Should we put on our shocked faces? Naah. We have seen anecdotal evidence of a violent-crime spike in cities across America for weeks, but the Wall Street Journal now has a fairly solid data analysis of the trend. In dozens of America’s largest cities, homicides really have spiked upward, in some cases by large percentages, while police have been retreating from assertive positions.
Interestingly, though, reports of other crimes have declined. Note well that I use the word “reports,” however:
The murder rate is still low compared with previous decades, and other types of serious crime have dropped in the past few months. But researchers, police and some residents fear the homicide spike, if not tamed, could threaten an urban renaissance spurred in part by more than two decades of declining crime.
A Wall Street Journal analysis of crime statistics among the nation’s 50 largest cities found that reported homicides were up 24% so far this year, to 3,612. Shootings and gun violence also rose, even though many other violent crimes such as robbery fell. …
Some cities with long-running crime problems saw their numbers rise, including Philadelphia, Detroit and Memphis, Tenn. Chicago, the worst-hit, has tallied more than one of every eight homicides.
Less-violent places have been struck as well, such as Omaha, Neb., and Phoenix. In all, 36 of the 50 cities studied saw homicide rise at double-digit rates, representing all regions of the country.
The increases in some cases are in both real and percentage terms, and in others more of the latter than the former. For instance, Austin leads the chart on a percentage basis, but the actual increase in homicides is nominal. It barely outstrips San Jose, whose data shows a 20% decrease in homicides. Fort Worth and San Antonio come in third and fourth in the percentage listings, but their total homicides put them much farther down the list — well below Dallas, for instance, which has also seen a percentage decrease so far this year. Looking at this list, you’d think Texas was a major hot spot for homicides in 2020, but it’s the usual suspects instead — New York, Chicago, Los Angeles, Philadelphia, and, er, Houston too, it seems.
The percentage basis increase can be misleading for cities which have had traditionally lower homicide rates all along. Rather than using total homicides as the comparison point, it might have been better to score cities on homicides per 1000 people and then score the increase from the previous year on that basis. It might also help to better pinpoint when the increase took place, as the WSJ offers several explanations, including COVID-19 shutdowns, for the uptick — rather than the obvious explanation of protests, riots, and police retreats in major cities.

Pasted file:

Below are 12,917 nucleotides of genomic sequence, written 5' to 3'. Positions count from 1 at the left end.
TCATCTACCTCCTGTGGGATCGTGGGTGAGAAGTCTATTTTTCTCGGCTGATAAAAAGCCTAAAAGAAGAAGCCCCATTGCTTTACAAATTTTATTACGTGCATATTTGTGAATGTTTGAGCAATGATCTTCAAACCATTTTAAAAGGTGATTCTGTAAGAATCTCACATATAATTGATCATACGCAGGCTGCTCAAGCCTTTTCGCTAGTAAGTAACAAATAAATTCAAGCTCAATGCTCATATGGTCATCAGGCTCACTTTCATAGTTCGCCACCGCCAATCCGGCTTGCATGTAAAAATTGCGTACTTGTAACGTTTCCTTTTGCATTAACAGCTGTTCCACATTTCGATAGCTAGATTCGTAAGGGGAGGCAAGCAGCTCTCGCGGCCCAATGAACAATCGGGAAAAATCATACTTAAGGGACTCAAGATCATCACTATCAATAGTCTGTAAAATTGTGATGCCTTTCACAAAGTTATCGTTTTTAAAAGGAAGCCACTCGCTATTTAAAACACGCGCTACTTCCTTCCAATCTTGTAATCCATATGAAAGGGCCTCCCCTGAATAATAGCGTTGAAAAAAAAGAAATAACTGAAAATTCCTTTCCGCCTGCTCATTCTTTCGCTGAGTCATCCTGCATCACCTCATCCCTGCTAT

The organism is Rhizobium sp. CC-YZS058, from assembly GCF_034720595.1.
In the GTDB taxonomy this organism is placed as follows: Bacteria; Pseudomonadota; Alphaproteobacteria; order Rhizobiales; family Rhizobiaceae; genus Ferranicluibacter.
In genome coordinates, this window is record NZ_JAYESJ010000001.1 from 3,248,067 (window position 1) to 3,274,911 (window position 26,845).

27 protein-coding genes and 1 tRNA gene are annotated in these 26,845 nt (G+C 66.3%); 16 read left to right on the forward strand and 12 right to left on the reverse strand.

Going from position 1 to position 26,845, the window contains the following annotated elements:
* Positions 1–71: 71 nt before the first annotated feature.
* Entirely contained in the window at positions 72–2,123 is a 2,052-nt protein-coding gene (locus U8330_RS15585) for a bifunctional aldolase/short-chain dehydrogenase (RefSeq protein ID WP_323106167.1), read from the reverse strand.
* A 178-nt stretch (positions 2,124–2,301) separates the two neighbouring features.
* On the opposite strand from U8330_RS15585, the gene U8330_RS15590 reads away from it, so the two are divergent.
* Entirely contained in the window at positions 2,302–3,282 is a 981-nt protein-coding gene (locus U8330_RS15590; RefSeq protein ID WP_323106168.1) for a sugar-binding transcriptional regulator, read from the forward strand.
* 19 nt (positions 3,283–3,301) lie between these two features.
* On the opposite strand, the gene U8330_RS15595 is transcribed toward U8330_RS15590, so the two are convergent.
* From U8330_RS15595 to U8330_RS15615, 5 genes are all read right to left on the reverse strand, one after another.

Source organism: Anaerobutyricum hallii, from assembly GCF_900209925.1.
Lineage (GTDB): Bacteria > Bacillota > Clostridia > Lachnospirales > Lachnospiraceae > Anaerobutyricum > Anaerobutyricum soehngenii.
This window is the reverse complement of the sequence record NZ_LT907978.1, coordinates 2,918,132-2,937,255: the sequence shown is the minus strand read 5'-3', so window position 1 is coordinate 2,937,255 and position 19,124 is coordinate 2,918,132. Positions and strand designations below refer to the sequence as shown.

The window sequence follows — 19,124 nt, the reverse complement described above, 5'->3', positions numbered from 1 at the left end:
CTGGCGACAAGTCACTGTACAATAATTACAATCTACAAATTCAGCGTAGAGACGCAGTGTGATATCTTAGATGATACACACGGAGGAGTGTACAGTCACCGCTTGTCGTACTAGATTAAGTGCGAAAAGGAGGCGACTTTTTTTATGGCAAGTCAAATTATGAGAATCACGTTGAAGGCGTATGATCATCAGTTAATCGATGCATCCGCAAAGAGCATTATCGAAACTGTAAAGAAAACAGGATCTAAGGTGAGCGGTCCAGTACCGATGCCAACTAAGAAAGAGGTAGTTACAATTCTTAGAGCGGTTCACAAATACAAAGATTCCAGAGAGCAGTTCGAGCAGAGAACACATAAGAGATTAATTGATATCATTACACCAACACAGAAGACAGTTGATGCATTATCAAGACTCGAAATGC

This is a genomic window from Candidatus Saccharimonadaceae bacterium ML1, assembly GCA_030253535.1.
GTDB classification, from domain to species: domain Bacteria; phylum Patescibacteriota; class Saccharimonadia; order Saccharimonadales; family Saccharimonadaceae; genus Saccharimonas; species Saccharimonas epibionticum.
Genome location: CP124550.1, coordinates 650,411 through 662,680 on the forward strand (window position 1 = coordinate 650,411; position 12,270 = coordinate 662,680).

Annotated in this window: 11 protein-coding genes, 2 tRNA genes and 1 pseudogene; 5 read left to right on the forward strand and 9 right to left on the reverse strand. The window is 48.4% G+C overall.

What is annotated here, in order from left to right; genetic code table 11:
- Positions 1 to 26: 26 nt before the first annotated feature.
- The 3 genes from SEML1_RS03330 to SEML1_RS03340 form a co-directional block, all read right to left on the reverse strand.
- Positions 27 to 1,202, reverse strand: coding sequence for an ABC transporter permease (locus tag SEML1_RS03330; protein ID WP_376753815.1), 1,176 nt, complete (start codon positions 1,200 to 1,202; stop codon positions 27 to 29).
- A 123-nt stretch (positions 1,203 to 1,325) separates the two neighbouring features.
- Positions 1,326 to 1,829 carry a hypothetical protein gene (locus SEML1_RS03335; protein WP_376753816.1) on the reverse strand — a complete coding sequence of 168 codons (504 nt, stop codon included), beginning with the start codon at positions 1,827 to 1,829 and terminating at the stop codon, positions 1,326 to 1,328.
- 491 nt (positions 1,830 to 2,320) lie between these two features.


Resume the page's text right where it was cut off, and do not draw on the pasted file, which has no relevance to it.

Don’t forget that the trends in March and early April looked much different:
Crime rates plunged in cities and counties across the U.S. over the second half of March as the coronavirus pandemic drove millions of residents to stay inside their homes.
Police logged dramatically fewer calls for service, crime incidents and arrests in the last two weeks of March than each of the previous six weeks, a USA TODAY analysis of crime data published by 53 law enforcement agencies in two dozen states found. The analysis is among the largest studies measuring the impact of the coronavirus on crime and policing.
NPR noted this two weeks ago, along with a decline in other reported crimes:
Baltimore, Philadelphia, San Francisco, Washington, D.C., and Chicago all have witnessed a drop of more than 30%. Violent crimes such as aggravated assaults and robberies also fell substantially.
That wasn’t true of homicides and shootings though. In some cities, there’s a troubling rise compared with last year.
That also has some nuance to it. When people confined themselves to their homes except for the most essential transactions — food, mainly — interaction decreased and with it opportunities for many forms of violent crime. With police in retreat now, however, one has to wonder just how many people are bothering to report crime at all. What’s the point of calling police on an assault or a burglary when police are too tied up with riots and protests to respond? Some people, including one notable example in a Minneapolis neighborhood, have decided not to report crimes to police at all, including armed robbery and sexual assault. Homicides are different, in that the bodies have to accounted for and the victim can no longer decide whether to involve police or not.
As a result, homicides are probably the most reliable marker for the environment in America’s big cities. Whichever way that gets measured, those environments have taken a sharp and sudden turn for the worse — and it’s clear why, too.